As the housing market showed tentative signs of a recovery in the summer of 2011, many investors assumed that buying shares of homebuilders would lead to considerable profits. These stocks have indeed rallied nicely in the past two years, but have been outpaced by a more stealthy housing play, Lumber Liquidators (LL).
In the past 24 months, this stock has risen more than 500%. Trouble is, the stock is now disconnected from the fundamentals, and a sharp reversal may soon be at hand.
Lumber Liquidators sells a wide range of flooring materials through a network of more than 300 stores. Through much of the past decade, when the housing market was still going strong, the company posted solid growth.
Sales grew at least 20% a year from 2004 through 2007. Even the housing bust couldn't slow this company down, as sales have continued to grow at a 10% to 20% annual pace since 2008. Analysts look for continued gains both this year and next. In fact, recently released Q2 sales grew a solid 22%, highlighting this company's ongoing momentum.
Many other companies are in the midst of similar solid growth trajectories, but few can boast such an amazing stock price move. So what explains the appeal behind Lumber Liquidators?
The bottom line: metrics. The company's gross margins typically hovered in the mid-30s, though thanks to economies of scale of a larger retail store base, coupled with benign lumber prices, that metric now exceeds 40%. Operating margins have typically hovered in the 6% to 8% range, but that metric should push above 10% this year.
And a company that never earned even a $1 a share in its history, earned $1.68 a share in 2012, and is on track for more than $3 in per-share profits by next year, according to consensus forecasts. In sum, a steadily expanding store base, coupled with solid same-store sales gains, has led to even more robust profit growth.
Yet, as is the case with many other great retail growth stories, Lumber Liquidators is about to hit stiffer headwinds. For starters, the company is on the cusp of adding roughly 10% more stores to its existing store base count this year.
Management has presumably already picked the "low-hanging fruit" in terms of ideal locations, and it's unclear if the next wave of stores will start to cannibalize existing locations or will generate as much foot traffic as previously opened stores. Such a trend has tripped up The Gap (GPS), Abercrombie & Fitch (ANF) and many others in the past, and Lumber Liquidators may be closer to market saturation than many suspect.
Second, and more importantly, Lumber Liquidators appears to have been a prime beneficiary of the housing bust, as homeowners chose to re-do floors in existing homes to spruce them up for sale. It's hard to know how long this remodeling cycle can last, but it's been under way for nearly a half decade. As new home construction starts to take off, builders install their own flooring and don't tend to purchase more expensive ready-made flooring.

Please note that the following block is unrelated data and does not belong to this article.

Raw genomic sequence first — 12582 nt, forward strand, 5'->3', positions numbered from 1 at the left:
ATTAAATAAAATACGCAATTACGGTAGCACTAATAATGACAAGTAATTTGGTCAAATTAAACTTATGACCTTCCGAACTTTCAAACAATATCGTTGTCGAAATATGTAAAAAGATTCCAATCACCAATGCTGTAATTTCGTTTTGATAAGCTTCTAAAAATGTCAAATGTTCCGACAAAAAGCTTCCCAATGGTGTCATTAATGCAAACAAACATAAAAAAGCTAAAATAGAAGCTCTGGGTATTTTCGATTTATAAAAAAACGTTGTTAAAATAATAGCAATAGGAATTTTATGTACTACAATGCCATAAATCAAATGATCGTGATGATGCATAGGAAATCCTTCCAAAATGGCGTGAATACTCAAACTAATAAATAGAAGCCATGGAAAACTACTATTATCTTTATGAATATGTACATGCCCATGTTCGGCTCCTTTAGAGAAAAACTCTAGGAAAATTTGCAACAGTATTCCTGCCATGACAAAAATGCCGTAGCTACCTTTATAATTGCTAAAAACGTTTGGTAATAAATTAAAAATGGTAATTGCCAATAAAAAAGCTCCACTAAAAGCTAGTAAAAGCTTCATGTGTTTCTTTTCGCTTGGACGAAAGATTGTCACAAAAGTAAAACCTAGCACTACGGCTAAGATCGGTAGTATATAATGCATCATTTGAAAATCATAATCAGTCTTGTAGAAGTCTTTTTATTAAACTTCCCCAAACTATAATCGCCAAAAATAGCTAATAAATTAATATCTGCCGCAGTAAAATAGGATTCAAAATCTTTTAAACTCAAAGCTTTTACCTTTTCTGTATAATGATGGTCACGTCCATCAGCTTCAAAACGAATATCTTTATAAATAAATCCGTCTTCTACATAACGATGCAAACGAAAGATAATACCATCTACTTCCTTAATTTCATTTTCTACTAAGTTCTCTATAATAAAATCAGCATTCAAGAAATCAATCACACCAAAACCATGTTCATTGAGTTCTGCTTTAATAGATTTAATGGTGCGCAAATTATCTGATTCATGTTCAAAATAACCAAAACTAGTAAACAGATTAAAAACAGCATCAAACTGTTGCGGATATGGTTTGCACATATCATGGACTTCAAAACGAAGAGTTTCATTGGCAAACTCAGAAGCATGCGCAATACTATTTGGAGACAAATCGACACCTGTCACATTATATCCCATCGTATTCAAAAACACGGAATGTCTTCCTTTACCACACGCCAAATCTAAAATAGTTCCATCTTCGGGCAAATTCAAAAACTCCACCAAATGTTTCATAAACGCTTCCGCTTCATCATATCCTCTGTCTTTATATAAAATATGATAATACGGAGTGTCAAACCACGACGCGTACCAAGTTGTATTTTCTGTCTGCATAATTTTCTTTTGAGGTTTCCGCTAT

Third, the company is heavily exposed to lumber prices, and if new home building picks up in 2014, as many expect, then a key raw material will start to create a drag on margins.
Finally, the company's competitive pricing compared to rivals such as Lowe's (LOW) and Home Depot (HD) appears to have come at the expense of quality. Contractors give the firm very low ratings. That bodes poorly in terms of repeat business.
Meanwhile, nosebleed valuations for this stock imply it cannot afford to stumble in the quarter ahead. Lumber Liquidators has exceeded profit forecasts by an average of 28% over the past four quarters. Investors are now conditioned to expect such outperformance in the third and fourth quarters as well. Analysts have recently sharply raised their forecasts, making it much harder to exceed what had been a low bar of expectations.
Let's take a closer look at those valuations. Shares trade for 57 times trailing 2012 profits, and 36 times projected 2013 profits. To put that in perspective, Lowe's and Home Depot trade for roughly 20 times projected profits for the current year. Said another way, Home Depot's price-to-sales ratio is about 1.5, and that metric is around 1 for Lowe's. Lumber Liquidators trades for nearly 3 times sales.
Add it up, and Lumber Liquidators has proven to be a solid growth story with eye-popping valuations to show for it, but clouds are emerging. And, perhaps as soon as the next quarter, the stock could hit an air pocket if:
1. The company fails to deliver better-than-expected results as it has recently done.
2. Management more candidly discusses the challenges facing the same-store sales opportunities at its newest, second-tier sites.
3. Management notes that the recent renovation boom associated with the foreclosure mess is starting to peter out.
It's only a matter of time before investors realize that this stock's valuation reflects a long-term growth opportunity that doesn't exist anymore. When that happens, LL could make a quick move back to the $65 area or perhaps even lower.
Recommended Trade Setup:
-- Sell LL short at $88 or above
-- Set stop-loss at $105
-- Set initial price target at $65 for a potential 26% gain in eight week